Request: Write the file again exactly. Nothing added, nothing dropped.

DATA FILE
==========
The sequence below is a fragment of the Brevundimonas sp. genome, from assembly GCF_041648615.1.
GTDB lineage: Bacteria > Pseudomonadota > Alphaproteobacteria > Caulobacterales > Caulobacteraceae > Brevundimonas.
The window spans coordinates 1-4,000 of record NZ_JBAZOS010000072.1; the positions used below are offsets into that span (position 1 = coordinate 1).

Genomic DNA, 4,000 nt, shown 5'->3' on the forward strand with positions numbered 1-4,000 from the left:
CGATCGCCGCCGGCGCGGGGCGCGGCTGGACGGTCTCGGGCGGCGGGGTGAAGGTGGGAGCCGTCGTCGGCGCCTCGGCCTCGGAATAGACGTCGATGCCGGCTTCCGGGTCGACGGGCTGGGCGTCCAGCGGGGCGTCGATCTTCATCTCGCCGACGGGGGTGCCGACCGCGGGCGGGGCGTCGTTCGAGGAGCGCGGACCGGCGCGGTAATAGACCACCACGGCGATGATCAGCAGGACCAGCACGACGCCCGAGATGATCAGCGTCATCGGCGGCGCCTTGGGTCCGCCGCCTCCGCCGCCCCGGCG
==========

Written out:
The sequence below is a fragment of the Brevundimonas sp. genome, from assembly GCF_041648615.1.
GTDB lineage: Bacteria > Pseudomonadota > Alphaproteobacteria > Caulobacterales > Caulobacteraceae > Brevundimonas.
The window spans coordinates 1-4,000 of record NZ_JBAZOS010000072.1; the positions used below are offsets into that span (position 1 = coordinate 1).

Genomic DNA, 4,000 nt, shown 5'->3' on the forward strand with positions numbered 1-4,000 from the left:
CGATCGCCGCCGGCGCGGGGCGCGGCTGGACGGTCTCGGGCGGCGGGGTGAAGGTGGGAGCCGTCGTCGGCGCCTCGGCCTCGGAATAGACGTCGATGCCGGCTTCCGGGTCGACGGGCTGGGCGTCCAGCGGGGCGTCGATCTTCATCTCGCCGACGGGGGTGCCGACCGCGGGCGGGGCGTCGTTCGAGGAGCGCGGACCGGCGCGGTAATAGACCACCACGGCGATGATCAGCAGGACCAGCACGACGCCCGAGATGATCAGCGTCATCGGCGGCGCCTTGGGTCCGCCGCCTCCGCCGCCCCGGCG